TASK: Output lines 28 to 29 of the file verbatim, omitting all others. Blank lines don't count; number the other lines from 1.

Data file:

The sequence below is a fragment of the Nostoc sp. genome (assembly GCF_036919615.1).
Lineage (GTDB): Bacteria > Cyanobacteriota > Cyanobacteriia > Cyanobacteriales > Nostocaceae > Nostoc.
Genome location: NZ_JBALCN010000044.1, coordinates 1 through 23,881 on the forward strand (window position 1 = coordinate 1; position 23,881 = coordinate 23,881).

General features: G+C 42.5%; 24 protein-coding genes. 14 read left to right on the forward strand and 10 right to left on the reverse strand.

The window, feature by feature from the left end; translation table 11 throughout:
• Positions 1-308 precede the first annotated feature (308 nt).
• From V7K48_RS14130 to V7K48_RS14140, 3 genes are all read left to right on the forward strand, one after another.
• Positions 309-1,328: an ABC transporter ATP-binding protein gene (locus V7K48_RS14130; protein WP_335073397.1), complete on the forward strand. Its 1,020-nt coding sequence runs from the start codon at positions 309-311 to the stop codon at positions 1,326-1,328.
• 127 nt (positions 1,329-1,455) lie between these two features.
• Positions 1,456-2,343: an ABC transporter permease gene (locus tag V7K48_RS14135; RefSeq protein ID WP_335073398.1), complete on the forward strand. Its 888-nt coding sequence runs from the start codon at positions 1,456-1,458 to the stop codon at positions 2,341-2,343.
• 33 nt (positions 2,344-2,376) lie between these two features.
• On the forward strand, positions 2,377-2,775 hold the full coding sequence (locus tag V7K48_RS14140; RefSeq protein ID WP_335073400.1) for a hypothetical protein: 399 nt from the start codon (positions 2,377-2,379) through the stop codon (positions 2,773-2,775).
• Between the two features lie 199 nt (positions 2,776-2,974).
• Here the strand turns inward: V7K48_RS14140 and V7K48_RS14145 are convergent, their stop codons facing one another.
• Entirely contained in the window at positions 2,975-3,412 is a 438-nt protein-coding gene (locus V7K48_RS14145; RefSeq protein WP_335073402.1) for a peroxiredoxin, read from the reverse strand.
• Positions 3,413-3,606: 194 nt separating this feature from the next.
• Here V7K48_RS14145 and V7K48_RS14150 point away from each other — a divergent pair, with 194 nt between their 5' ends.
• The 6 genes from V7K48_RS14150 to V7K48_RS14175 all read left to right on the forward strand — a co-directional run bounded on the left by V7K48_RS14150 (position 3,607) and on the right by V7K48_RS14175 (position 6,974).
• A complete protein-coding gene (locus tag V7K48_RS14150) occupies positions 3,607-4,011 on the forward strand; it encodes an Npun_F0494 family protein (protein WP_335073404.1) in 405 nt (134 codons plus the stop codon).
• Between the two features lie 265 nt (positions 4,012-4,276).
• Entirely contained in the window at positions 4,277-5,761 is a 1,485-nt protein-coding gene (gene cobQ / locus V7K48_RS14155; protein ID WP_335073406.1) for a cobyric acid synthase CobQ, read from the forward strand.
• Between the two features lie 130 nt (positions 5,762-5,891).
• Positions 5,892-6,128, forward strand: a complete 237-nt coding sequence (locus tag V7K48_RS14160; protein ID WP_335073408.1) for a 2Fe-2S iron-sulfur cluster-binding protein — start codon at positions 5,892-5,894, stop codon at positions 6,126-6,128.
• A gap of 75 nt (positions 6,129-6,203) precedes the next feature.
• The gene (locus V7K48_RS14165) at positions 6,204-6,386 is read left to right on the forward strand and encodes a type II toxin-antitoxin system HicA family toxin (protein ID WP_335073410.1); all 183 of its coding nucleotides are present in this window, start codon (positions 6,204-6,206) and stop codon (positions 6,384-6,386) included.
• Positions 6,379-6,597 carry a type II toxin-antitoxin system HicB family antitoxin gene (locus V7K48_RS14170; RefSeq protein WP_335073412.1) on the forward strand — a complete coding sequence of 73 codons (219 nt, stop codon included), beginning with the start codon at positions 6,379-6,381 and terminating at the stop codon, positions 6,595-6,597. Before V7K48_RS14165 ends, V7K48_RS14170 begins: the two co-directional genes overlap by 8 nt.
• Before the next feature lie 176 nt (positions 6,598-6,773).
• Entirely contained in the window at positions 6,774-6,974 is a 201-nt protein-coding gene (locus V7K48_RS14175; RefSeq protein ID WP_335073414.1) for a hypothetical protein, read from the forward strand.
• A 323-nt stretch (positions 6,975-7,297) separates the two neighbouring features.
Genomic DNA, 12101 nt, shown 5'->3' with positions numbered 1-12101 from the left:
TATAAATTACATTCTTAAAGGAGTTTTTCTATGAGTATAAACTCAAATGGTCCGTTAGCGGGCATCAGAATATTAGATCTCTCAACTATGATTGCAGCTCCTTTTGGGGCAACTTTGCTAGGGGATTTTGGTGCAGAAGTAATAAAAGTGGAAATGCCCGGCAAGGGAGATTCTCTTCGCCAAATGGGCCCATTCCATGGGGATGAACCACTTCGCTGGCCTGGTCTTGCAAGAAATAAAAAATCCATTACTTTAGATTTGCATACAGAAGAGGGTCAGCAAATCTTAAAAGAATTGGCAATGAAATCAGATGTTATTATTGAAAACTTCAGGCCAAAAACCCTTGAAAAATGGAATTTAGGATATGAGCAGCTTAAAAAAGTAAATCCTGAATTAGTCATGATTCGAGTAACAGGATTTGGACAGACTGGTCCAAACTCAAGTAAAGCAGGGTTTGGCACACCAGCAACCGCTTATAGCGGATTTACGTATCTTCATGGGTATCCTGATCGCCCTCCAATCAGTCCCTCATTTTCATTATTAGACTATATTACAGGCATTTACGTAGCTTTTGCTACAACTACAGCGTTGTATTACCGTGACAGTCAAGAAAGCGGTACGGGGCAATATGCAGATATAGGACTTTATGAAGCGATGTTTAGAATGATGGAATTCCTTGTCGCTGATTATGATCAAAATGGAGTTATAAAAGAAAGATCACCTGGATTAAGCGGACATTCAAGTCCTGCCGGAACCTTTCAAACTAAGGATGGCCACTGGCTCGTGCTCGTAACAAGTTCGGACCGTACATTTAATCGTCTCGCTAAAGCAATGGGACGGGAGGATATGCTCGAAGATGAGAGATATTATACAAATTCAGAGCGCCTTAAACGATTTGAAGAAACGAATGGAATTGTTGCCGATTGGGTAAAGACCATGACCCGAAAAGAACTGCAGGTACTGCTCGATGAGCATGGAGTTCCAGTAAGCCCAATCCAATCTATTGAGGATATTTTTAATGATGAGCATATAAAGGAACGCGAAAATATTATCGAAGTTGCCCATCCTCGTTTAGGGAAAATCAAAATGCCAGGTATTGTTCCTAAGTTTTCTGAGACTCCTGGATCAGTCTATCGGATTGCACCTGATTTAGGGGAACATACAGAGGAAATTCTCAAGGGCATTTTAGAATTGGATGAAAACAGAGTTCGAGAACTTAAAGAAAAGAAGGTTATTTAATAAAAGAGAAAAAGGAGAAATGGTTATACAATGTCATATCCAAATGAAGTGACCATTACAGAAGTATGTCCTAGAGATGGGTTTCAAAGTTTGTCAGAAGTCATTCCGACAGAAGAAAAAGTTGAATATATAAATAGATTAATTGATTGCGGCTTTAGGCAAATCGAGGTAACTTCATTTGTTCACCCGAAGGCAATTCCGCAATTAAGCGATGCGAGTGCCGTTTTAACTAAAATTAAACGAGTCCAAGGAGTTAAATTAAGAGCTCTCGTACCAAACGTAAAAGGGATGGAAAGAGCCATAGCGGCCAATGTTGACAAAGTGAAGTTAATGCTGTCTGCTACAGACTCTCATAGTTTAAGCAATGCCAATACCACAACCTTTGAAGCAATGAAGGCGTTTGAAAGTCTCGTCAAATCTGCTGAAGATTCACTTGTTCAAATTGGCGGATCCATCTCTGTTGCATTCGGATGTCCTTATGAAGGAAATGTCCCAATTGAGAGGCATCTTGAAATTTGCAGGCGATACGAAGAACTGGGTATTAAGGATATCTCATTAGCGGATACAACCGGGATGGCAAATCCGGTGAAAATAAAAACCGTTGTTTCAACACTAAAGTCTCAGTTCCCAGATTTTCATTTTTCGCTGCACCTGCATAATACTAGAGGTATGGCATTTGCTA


• Entirely contained in the window at positions 6,774-6,974 is a 201-nt protein-coding gene (locus V7K48_RS14175; RefSeq protein ID WP_335073414.1) for a hypothetical protein, read from the forward strand.
• A 323-nt stretch (positions 6,975-7,297) separates the two neighbouring features.